The eight organizations benefiting from Jo Waldeck’s generosity are: Grand Valley Catholic Outreach, Habitat for Humanity, Hilltop’s Latimer House, HopeWest, HomewardBound, Marillac Clinic, Mesa County Partners, and Roice-Hurst Humane Society.
Jo Waldeck’s daughter, Susan Diaz, worked for 37 years in human services, administering public support and welfare programs for the economically disadvantaged.
Of her mother she notes, “Mom has always had a very large heart for those who don’t have very much…My mom is leaving the world a better place – helping people she doesn’t even know – now and 50 and 100 years from now. This is what she wants her gift to do.”
WCCF’s 20th Anniversary Impact Grants
In 2017, our Community Foundation was pleased to award eight high $20,000 impact grants across our region in celebration of our 20th Anniversary. A generous grant of $50,000 from the Boettcher Foundation enabled us to challenge our donors and as a result, we were able to grant a total of $166,000 in funding to eight projects. The criteria for these impact grants were three-fold: projects needed to address a clear and documented community need, introduce an innovative solution to address the need, and involve other nonprofits and/or government entities in collaboration. We received 53 requests for funding and narrowed those requests to 12 finalist projects. Six projects were selected for funding, in addition to two projects that were awarded earlier in the summer. The eight funded projects are listed in alphabetical order below by the lead organization:
Bright Futures: Pyramid Model training for Delta and Ouray child care centers: funds will support Pyramid Model training and support for child care centers in Delta and Ouray counties. This evidence based model trains teachers and caregivers to help children 0-5 gain social-emotional skills needed to be successful.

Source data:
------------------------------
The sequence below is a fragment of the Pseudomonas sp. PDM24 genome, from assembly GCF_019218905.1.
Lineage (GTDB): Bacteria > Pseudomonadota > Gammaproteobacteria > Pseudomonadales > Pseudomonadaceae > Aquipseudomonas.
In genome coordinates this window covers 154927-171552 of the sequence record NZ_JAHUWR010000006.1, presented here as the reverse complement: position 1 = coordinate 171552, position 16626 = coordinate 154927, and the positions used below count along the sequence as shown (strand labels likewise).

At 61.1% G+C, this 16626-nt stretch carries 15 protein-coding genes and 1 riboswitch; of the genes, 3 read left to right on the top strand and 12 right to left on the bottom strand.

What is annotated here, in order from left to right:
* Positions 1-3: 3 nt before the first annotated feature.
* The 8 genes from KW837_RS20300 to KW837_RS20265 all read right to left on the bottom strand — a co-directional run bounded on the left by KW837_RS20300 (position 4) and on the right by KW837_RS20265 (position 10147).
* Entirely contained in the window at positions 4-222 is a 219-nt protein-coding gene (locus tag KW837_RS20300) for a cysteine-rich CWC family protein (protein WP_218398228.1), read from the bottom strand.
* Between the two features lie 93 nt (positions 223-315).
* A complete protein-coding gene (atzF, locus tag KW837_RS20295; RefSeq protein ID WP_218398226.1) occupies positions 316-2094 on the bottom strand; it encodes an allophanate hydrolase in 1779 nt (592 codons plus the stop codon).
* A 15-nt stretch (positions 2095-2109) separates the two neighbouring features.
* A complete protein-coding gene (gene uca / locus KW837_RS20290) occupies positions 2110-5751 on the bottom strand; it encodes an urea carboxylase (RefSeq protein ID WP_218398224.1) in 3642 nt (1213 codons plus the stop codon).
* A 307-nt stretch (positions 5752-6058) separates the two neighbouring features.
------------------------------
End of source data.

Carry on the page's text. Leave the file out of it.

CASA Mesa County: Micro House Project: funding will support a pilot project to design and build a “micro house” that will help train at-risk youth and those aging out of foster care in building and construction skills, and eventually enable them to build and afford their own home, and eventually scaled to develop a community of affordable micro houses for veterans and seniors. Partners in this project include Housing Resources of Western Colorado, Hilltop Community Resources and the Department of Youth Services.
Community Alliance for Education and Hunger Relief (CAEHR): funding supports a multi-organization partnership based at the Colorado State University’s research station to address hunger relief and provide educational opportunities for youth to engage in planting, growing and harvesting health food. In working with many volunteer groups and partners, CAEHR has been able to donate over 65,000 pounds of fresh produce to community food banks.
Counseling and Education Center: Resilience 2018: funds will support training and support for caregivers and intervention professionals in Mesa County. This community-wide, outcome-based model addresses one of the Suicide Prevention Alliance’s strategic objectives, and meets the criteria for many organizations new accreditation requirements. Partners include Western Slope Center for Children, Hilltop Community Resources, Mesa County Public Health, Roice-Hurst Humane Society and the Grand Junction Police Dept.
Mesa County Valley School District 51: CyberStrong Mesa County: funds will be used to develop curriculum and implement a parent-teen program to address a range of issues in the cyber world for teens including privacy, bullying, resilience, limit-setting and cyber relationships. Curriculum will be taught at high schools through advisory periods, at evening presentations for teens and parents, to include dinner and conversations and at public libraries tailored to younger children and for Spanish speaking families.
Mountain Family Health Centers: Tele-psychiatry services for Rifle Clinic. funds will be used for additional IT support needed to implement this project at the Rifle Clinic location, and for a cost-share of contracted psychiatric services contracted through the University of Colorado and Access Care. MFHC provides integrated care to the medically underserved and uninsured clients at their clinics and the need for behavioral health support has increased dramatically at their Rifle location.
Technical College of the Rockies: ENGAGE Innovation Center: funds will be used to hire a project coordinator to manage operations, programs, planning, partnerships and development of the center which will offer educational and economic opportunities for the community. The Center will include a Culinary Arts program and teaching kitchen as well as space for entrepreneurs to collaborate and innovate together on projects and future businesses.
Resource Area for Teachers (RAFT): Raft-On-Wheels – Eagle, Delta and Montrose: funding will help bring RAFT-On-Wheels, and provide STEM training and materials to 200 teachers in Eagle, Delta and Montrose School Districts. RAFT utilizes creative, re-purposed materials, tools and ideas to help teachers foster problem-solving and inquiry-based learning in their classrooms.